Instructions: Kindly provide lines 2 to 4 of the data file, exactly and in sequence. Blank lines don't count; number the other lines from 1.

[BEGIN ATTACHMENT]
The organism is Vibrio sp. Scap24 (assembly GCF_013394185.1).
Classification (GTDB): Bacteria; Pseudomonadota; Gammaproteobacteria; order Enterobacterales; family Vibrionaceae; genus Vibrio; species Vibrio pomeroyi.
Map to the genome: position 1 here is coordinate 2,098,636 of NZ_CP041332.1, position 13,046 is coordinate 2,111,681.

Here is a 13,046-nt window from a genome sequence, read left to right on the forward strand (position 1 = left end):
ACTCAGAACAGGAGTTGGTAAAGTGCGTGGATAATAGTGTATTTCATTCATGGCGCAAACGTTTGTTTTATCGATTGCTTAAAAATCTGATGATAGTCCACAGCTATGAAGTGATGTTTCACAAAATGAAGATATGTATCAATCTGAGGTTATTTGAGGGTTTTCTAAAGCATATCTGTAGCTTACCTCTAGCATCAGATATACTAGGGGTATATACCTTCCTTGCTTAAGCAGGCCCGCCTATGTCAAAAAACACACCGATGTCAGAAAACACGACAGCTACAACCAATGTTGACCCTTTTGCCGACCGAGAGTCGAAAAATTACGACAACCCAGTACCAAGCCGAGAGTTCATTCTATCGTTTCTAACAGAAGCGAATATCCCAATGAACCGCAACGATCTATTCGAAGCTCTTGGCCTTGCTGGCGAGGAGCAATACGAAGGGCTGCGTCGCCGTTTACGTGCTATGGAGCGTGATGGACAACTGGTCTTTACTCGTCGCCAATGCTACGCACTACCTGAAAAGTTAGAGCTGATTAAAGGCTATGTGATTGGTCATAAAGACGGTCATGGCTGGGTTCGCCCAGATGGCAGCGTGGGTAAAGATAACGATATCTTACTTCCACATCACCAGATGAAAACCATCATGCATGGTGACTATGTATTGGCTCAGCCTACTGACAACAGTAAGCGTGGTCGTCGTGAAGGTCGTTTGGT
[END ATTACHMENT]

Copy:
Classification (GTDB): Bacteria; Pseudomonadota; Gammaproteobacteria; order Enterobacterales; family Vibrionaceae; genus Vibrio; species Vibrio pomeroyi.
Map to the genome: position 1 here is coordinate 2,098,636 of NZ_CP041332.1, position 13,046 is coordinate 2,111,681.

Here is a 13,046-nt window from a genome sequence, read left to right on the forward strand (position 1 = left end):